Digg just took online ads - particularly social advertising - to a whole new level. Advertisements will soon be integrated into regular Digg content (the 'river'), appearing similar to a regular submission. And, just like Digg submissions, the ads can be voted up or down by users. From the Digg blog:
"Digg Ads will give you more control over which advertisements are displayed on
Digg. The more an ad is Dugg, the less the advertiser will have to pay.
Conversely the more an ad is buried, the more the advertiser is charged, pricing
it out of the system."
The immediate question is whether Digg users will accept this kind of advertising. If there's a revolt, look for users to vote down every ad they see, driving advertisers out and causing a collapse of the entire advertising model. And it's not difficult for a bloc of Digg users to have a major impact on voting. Considering the Digg audience, it won't be hard for them to tell the difference between an ad and a regular post - meaning votes for ads will be explicit, not confused for regular content. Will users take the time and effort to vote on advertising?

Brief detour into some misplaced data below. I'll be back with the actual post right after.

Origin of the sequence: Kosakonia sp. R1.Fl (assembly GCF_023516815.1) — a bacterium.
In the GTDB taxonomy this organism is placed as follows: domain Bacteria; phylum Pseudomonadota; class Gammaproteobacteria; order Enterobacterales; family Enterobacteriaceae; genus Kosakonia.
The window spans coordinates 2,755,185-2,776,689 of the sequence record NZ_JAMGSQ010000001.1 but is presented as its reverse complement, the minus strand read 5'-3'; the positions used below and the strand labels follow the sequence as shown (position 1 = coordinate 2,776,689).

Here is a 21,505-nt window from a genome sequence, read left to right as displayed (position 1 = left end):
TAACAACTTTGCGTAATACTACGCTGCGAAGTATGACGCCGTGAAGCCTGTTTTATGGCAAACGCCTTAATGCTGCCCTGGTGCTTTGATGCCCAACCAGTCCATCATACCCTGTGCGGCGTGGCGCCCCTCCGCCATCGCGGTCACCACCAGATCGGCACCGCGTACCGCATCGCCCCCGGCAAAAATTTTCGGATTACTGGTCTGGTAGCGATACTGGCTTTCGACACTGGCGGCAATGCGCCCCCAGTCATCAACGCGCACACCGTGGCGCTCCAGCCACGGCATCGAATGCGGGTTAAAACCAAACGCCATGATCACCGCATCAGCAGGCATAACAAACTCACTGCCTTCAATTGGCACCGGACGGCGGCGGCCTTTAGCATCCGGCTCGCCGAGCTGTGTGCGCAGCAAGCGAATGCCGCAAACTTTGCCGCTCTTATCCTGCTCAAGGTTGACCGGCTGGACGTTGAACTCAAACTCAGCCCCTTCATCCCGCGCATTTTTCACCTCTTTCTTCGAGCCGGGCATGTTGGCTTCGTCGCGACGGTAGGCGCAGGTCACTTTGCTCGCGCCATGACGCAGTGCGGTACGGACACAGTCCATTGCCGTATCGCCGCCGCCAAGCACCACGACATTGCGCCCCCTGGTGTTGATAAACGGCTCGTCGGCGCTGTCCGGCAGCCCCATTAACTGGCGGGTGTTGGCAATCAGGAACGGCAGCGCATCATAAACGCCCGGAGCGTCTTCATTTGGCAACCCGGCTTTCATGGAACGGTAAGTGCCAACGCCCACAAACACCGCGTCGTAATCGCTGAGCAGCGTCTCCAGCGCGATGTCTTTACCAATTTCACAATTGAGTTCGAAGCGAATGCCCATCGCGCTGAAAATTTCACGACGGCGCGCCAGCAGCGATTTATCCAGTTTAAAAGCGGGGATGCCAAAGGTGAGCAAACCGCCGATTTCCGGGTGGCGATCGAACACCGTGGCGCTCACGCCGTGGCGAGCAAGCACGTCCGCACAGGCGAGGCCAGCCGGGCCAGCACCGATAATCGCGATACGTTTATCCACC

If it works, it's a very attractive prospect for advertisers. It also carries a huge incentive and onus for the advertiser to create compelling ads. Garden-variety ads won't survive in this space - they must be entertaining, informative or a mix of both to garner votes and acceptance. Headlines will be critically important as well - many Digg stories are voted up or down without the user ever clicking-through or reading the story.
Digg plans to start rolling out ads within a couple of months or so. This will get plenty of attention, as it should. It's innovative in a space that typically has problems monetizing content. Looking at the comments on Digg about this news, it varies. However there's no shortage of Digg users who find this interesting and not at all off-putting.
This represents one of the strongest attempts to blur the line between
user-generated content and advertising in a social environment. If successful, it certainly
won't be the last. If it fails, social networking monetization will
take a step backward. Digg, obviously, has the most to lose. It
also goes to show that these networks must make money, and users must suffer through advertising mixed with their
"personal" experiences. It's not hard to imagine that if experiments such as this continue to fail, users might be forced into a paid model of social networking, or at least have the choice of ad-free networking, at a premium.